Microgreens: The health-promoting shoots explained

Many of us germinated cress seeds on a damp cloth in elementary school, giving us our first glimpse of edible microgreens. Recent interest in more diverse ways to incorporate flavor and nutrients into the plant-based components of our diet has increased focus on the potential of these crops.

There are now a growing number of horticultural businesses bringing a wide variety of microgreens to market on a large scale. In most cases, sales are to the restaurant industry rather than retail, meaning you’ll likely find them in your sandwich or as a side to a restaurant dish. Microgreens are simply the cotyledons or seed leaves that emerge first when a seed germinates. If the seedlings were allowed to mature, they would eventually become full-fledged leafy vegetable and herb plants.

These miniature leafy salads pack lots of nutritional and tasty goodness into a small space. Seedlings of plants such as beetroot, radish, arugula, basil and cilantro come in many shades of red and green. They add real spice to a dish with their distinctive taste and contain biologically active compounds such as glucosinolates and polyphenols, which are known to reduce the risk of esophagitis some cancers and cardiovascular diseases.

Recent research has shown that “bioavailability,” or the ease with which the human body can access all of the nutrients contained in the plants we eat Some microgreens are better than others. Red radish sprouts had higher bioavailability of polyphenols than red cabbage, broccoli and white mustard, although the concentrations in the radish were lower. These results show how important it is for us to understand the digestibility of the foods we eat, and not just the concentration of various compounds in them.

Although microgreens are more nutrient rich than their full-grown relatives, the portion sizes offered still tend to be very small. While microgreens are still viewed as a side dish rather than a valuable part of a diet, people are not reaping the nutritional benefits they could.

Grown indoors

Microgreens can be easily grown indoors and do not require a lot of space. Growing indoors comes with its challenges, as energy requirements are often high to provide the lighting and temperatures the plants need. However, if the energy used comes from renewable sources, indoor growing becomes sustainable.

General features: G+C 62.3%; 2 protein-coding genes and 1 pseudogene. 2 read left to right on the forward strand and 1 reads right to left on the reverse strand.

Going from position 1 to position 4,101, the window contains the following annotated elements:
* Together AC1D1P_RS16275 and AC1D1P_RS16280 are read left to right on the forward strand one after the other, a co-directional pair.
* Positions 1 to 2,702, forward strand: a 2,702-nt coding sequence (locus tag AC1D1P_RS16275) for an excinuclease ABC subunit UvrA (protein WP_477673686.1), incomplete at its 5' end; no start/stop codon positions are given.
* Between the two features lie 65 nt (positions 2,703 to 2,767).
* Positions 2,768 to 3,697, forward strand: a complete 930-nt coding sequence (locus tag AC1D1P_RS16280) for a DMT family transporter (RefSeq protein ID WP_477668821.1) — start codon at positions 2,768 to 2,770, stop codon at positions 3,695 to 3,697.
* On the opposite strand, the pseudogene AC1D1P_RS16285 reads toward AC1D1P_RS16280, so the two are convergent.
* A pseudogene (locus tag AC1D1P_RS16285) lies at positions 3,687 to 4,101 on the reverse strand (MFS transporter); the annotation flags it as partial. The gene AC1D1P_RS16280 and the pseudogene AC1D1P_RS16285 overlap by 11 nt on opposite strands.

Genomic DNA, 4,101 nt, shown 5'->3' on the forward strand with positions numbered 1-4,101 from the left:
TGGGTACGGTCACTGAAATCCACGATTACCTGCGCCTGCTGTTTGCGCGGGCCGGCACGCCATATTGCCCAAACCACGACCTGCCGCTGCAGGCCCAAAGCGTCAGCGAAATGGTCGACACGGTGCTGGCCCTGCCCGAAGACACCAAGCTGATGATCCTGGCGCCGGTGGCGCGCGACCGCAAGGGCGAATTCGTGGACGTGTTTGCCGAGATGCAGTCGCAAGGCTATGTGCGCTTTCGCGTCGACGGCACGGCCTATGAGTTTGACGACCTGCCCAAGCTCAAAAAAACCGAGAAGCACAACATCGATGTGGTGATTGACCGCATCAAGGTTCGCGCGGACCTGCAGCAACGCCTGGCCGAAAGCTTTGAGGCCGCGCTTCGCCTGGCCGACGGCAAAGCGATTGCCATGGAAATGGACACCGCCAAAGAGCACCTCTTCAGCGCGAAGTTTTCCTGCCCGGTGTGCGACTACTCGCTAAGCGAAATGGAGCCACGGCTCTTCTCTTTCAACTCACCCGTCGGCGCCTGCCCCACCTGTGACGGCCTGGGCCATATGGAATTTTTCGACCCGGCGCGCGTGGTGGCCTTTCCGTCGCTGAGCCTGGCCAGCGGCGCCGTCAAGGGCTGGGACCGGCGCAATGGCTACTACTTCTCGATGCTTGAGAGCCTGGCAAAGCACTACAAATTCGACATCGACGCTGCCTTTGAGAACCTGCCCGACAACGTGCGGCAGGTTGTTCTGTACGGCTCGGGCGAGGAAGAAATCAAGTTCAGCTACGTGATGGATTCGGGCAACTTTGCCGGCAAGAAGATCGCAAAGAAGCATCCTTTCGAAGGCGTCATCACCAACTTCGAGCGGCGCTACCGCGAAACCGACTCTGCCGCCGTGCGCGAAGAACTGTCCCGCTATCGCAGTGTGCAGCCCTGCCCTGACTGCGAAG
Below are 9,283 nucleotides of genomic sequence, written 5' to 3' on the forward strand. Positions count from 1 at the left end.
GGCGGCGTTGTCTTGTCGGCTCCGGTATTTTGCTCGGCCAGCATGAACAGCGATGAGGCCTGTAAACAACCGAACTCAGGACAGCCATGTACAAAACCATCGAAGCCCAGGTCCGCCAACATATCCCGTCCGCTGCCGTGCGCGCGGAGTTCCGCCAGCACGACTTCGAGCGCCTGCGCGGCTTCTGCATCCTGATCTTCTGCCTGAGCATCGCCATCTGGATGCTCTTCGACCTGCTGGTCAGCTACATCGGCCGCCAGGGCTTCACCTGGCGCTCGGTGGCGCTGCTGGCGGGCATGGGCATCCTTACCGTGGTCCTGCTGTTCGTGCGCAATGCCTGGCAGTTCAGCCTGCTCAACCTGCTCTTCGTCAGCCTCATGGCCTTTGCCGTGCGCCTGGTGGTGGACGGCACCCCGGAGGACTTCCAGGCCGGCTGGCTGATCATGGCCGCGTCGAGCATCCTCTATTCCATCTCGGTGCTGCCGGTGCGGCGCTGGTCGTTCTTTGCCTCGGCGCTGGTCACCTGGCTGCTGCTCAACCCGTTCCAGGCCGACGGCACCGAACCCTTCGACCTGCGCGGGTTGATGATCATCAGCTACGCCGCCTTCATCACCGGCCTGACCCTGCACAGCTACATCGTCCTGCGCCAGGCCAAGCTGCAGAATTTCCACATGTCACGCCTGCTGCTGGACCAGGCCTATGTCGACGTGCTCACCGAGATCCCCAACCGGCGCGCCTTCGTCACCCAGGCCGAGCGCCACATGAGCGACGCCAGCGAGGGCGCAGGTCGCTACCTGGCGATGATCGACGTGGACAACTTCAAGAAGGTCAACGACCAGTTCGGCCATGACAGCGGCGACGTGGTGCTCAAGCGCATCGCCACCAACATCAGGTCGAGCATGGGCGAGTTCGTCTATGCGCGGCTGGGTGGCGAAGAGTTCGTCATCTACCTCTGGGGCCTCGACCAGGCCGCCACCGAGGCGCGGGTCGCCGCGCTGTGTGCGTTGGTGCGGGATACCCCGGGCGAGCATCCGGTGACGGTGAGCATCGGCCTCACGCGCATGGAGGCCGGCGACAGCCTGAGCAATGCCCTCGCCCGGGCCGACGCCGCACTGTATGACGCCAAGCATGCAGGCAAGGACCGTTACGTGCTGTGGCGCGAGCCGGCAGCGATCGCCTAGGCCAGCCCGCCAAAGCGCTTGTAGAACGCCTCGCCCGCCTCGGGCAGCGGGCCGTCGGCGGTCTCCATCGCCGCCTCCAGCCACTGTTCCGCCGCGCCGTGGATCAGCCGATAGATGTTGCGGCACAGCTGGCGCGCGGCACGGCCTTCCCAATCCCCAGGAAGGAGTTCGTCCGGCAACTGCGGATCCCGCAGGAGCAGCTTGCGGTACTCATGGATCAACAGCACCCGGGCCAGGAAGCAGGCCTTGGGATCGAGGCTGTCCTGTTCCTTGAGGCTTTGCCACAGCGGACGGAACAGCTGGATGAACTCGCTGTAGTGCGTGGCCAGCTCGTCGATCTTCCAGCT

How to Grow Your Own Microgreens.

Researchers in Canada also found that the use of continuous LED lighting both increased the yield of microgreens and reduced the energy costs associated with production compared to using traditional light/dark cycles.

Microgreens are harvested within a few days of germination, meaning they require no additional fertilizer and have very few pest and disease problems affecting plants grown to greater maturity because they are grown in such clean indoor environments be grown. All they need is some water to sustain themselves.

However, the indoor growing environment also offers the potential for enrichment of microgreen plants, ensuring that they are even richer sources of the nutrients we often lack. A 2022 study by the Slovak University of Agriculture in Nitra showed that there is a range of different microgreen varieties that could be more than 100-fold enriched with selenium by incorporating it into the growing medium. Selenium is an essential nutrient that reduces the risk of cancer.

The biggest remaining challenge is to improve the durability of these seedlings. Many of the things that make them attractive as crops, such as: Some factors, such as their delicate texture and being grown in a highly protected environment, make them unable to cope with the conditions they are exposed to after harvest. The increasing popularity of these crops will encourage plant breeders to invest in developing varieties specifically suitable for growing as microgreens.

The indoor-friendly, low-effort production of microgreens offers the opportunity to grow leafy vegetables in cities or even in your own home. These short supply chains ensure that the product reaches your plate fresh and of good quality.

When production is more local to the point of consumption, people feel more connected to their food supply and are more likely to include these sustainable, healthy and delicious little leaves in their diet.

Carol WagstaffDean of Research for Agriculture, Nutrition and Health, University of Reading

This article was republished by The conversation under a Creative Commons license. read this original article.

Tom Vazquez

Tom Vazquez is a USTimeToday U.S. News Reporter based in London. His focus is on U.S. politics and the environment. He has covered climate change extensively, as well as healthcare and crime. Tom Vazquez joined USTimeToday in 2023 from the Daily Express and previously worked for Chemist and Druggist and the Jewish Chronicle. He is a graduate of Cambridge University. Languages: English. You can get in touch with Tom Vazquez by emailing tomvazquez@ustimetoday.com.

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